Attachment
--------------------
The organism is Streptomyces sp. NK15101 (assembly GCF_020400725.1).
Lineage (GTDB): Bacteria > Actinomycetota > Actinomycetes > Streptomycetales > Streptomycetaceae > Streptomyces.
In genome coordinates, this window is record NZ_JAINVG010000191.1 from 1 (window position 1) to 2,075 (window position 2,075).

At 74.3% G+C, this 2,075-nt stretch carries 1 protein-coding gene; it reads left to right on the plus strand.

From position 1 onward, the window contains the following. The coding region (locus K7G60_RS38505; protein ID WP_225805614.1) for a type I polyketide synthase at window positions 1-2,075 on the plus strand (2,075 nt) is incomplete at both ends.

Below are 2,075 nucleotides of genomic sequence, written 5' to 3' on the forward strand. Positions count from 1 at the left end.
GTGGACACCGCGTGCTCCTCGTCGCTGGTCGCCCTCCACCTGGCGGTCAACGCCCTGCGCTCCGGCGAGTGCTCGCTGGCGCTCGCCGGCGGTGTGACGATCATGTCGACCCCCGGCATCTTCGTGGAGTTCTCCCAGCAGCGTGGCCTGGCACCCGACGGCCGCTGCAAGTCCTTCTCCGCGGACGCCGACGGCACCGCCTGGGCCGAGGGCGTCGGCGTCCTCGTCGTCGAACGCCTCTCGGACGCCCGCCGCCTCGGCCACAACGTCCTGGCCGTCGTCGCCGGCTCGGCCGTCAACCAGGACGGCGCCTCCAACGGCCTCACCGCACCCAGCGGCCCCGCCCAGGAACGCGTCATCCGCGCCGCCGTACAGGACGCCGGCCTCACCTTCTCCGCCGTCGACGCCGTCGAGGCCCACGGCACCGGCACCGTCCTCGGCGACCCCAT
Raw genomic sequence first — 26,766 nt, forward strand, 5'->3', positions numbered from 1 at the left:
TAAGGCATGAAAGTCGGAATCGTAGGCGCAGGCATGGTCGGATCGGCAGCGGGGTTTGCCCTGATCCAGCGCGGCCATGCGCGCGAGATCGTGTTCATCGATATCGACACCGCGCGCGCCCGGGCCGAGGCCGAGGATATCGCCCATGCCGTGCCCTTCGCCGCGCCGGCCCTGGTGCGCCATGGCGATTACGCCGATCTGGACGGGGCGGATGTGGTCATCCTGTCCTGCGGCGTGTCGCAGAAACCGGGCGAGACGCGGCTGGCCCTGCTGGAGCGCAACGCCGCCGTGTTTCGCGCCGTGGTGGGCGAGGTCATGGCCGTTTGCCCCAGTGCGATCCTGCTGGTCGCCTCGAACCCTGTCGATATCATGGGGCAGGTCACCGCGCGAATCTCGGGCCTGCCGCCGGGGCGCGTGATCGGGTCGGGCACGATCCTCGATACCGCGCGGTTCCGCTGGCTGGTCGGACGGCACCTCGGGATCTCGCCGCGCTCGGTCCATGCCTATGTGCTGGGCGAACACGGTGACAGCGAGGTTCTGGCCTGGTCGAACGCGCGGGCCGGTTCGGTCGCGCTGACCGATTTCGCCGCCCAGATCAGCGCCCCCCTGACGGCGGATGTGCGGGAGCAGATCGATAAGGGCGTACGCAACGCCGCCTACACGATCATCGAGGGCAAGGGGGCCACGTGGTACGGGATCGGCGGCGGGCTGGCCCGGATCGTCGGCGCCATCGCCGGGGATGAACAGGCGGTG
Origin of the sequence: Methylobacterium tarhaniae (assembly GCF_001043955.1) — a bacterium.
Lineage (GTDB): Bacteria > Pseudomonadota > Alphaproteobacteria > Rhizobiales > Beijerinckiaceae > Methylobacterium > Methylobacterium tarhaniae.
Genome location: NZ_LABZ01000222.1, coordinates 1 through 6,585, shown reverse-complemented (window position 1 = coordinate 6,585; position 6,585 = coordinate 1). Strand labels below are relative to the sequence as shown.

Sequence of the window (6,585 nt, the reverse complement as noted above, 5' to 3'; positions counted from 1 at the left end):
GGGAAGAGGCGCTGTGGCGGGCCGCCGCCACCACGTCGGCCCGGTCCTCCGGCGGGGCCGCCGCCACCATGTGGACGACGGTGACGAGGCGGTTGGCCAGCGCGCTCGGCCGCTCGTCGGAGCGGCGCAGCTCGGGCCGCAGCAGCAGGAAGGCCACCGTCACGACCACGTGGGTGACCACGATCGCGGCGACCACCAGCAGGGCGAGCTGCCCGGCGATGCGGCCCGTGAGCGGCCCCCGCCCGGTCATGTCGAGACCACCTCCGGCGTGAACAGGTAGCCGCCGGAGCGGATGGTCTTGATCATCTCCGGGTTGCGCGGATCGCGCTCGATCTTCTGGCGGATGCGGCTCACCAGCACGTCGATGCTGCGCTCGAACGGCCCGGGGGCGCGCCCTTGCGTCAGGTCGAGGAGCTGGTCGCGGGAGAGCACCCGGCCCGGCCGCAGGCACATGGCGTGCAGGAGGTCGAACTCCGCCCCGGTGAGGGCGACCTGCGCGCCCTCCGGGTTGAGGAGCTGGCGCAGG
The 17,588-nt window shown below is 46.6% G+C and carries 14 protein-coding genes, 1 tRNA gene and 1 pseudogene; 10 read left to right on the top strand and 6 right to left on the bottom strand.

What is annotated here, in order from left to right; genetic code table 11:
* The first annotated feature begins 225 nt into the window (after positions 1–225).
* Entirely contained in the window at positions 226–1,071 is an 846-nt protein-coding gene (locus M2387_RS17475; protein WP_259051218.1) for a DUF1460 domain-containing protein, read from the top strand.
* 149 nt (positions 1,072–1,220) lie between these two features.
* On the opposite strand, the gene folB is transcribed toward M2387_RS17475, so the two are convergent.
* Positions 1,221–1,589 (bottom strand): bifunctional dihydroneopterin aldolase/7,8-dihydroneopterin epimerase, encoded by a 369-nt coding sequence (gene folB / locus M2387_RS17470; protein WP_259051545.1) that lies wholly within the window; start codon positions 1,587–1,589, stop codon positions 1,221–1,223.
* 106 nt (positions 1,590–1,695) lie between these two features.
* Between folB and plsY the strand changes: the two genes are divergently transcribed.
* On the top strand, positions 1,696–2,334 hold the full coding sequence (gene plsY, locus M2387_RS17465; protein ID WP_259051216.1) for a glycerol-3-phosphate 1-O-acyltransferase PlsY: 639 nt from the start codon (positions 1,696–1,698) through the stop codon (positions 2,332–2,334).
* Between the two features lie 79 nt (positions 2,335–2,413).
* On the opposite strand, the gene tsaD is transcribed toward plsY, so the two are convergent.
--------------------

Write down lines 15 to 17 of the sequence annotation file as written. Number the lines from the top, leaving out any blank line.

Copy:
The 17,588-nt window shown below is 46.6% G+C and carries 14 protein-coding genes, 1 tRNA gene and 1 pseudogene; 10 read left to right on the top strand and 6 right to left on the bottom strand.

What is annotated here, in order from left to right; genetic code table 11:
* The first annotated feature begins 225 nt into the window (after positions 1–225).